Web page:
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The Democratization of American Christianity Paperback – Illustrated, January 23, 1991
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From Publishers Weekly
Copyright 1991 Cahners Business Information, Inc.
- Item Weight : 1.06 pounds
- Paperback : 312 pages
- ISBN-10 : 0300050607
- ISBN-13 : 978-0300050608
- Product Dimensions : 5.9 x 0.82 x 9.1 inches
- Publisher : Yale University Press; Illustrated Edition (January 23, 1991)
- Language: : English
- Best Sellers Rank: #310,875 in Books (See Top 100 in Books)
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But as Professor Hatch shows, the stump-winding evangelists won the day because they went out into the fields to gather their harvest, compelling results by down-home parables, insisting that "grace" was open to all souls regardless of gender, age, class, education, family, land of birth, or even - most radically of all - race. If, as Marx says, ideas reflect the politics and position of those promoting them, then the evangelicals of early America were the metaphysical side of popular democracy, free elections, open land, and upward mobility.
This brings me to a point which Professor Hatch seems to neglect, but was obvious to critics of the religious free market: that these preachers and seekers were entrepreneurs as much as frontier land speculators, often drawing in gullible "settlers" with exaggerated claims. For Joseph Smith this was no mere analogy: his church was also a corporate enterprise, and in moving to Utah became a state within a state. Temporal profit and power was never hidden too deeply behind the rationale of "pure Bible preaching."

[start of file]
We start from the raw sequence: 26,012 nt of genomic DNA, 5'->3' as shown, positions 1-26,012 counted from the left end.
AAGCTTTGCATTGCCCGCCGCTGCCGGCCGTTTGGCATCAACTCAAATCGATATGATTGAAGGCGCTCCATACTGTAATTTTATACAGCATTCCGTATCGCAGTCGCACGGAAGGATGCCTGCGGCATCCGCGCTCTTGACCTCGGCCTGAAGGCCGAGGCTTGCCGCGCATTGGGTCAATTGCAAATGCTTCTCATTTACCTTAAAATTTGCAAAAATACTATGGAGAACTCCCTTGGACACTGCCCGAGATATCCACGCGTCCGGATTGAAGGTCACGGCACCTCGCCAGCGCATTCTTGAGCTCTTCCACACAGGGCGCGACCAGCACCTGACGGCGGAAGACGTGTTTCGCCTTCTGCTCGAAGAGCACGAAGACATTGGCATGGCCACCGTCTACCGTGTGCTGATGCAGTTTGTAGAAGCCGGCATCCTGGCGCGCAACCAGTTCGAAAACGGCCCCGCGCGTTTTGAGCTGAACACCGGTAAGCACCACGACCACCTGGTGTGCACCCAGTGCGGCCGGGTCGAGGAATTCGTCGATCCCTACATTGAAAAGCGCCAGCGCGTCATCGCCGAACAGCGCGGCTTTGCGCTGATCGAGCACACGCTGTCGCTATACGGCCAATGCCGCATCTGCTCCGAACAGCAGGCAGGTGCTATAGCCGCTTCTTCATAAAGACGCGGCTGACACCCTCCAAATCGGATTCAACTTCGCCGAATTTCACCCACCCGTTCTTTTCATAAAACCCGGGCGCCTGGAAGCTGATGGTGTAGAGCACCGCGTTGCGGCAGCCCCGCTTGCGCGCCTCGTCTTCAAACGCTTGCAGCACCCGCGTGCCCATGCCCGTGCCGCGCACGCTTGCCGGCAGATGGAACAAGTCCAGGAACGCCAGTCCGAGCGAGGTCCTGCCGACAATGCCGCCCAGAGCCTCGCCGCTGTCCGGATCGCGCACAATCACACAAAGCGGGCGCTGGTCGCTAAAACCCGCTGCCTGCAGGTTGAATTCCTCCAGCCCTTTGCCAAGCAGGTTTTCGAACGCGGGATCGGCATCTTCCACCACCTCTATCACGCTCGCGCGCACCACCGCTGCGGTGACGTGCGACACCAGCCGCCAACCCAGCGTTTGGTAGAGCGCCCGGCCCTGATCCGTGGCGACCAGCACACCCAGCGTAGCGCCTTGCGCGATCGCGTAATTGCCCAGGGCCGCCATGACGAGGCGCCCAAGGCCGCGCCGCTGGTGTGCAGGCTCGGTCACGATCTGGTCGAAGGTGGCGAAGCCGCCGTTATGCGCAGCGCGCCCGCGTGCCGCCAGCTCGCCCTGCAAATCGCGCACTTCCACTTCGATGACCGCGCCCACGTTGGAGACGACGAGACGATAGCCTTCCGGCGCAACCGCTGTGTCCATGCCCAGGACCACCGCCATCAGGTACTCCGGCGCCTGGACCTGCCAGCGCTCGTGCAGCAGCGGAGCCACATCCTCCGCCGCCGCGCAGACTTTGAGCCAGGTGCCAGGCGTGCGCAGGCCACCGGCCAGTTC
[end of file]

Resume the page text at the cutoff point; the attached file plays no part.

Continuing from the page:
In establishing the evangelists' democratic and even radical credentials, Hatch skirts their doctrinal intolerance; the negative side by which they're now judged. After all, it was frontier religious democrats who found the Mormons' closed community and ever-more fantastic theology so threatening, and drove them out by "mass democratic action" wherever they settled; finally lynching Joseph Smith himself in an act of "popular sovereignty." These religious populists also had scant use for the Catholic and Jewish immigrants filling the cities after this period, expressing this grass-roots totalitarianism in the Ku Klux Klan after WW I. Klan membership was highest where the new faiths had the widest membership, lowest where the "old churches" predominated. By the time of the Scopes Trial in 1925 their falling credibility reflected the career of legal counsel and populist William Jennings Bryan; the fate of his personal example overshadowed the progressive legacy of his early years. While Hatch has rescued the free-thinking origin of the evangelicals from the obscurity of American intellectual life - "They will not surrender to learned experts the right to think for themselves" (p. 219) - they studiously seek to deny it to those within and without their fold, using the strong arm of the state to enforce their values. Here there is no conflict with secularism.
The ultra-Protestant fracturing Professor Hatch records has gone even further. Now religious entrepreneurs do not found new denominations, but mega "big box" cathedrals run as one-man shows via electronic evangelism. The tax-free profiteering involved here gives a clue to much of the free spirit of the American religious frontier. American religion narrowed the gap between God and Man, and also between the Life to Come and the power, profits, and pleasures of this one.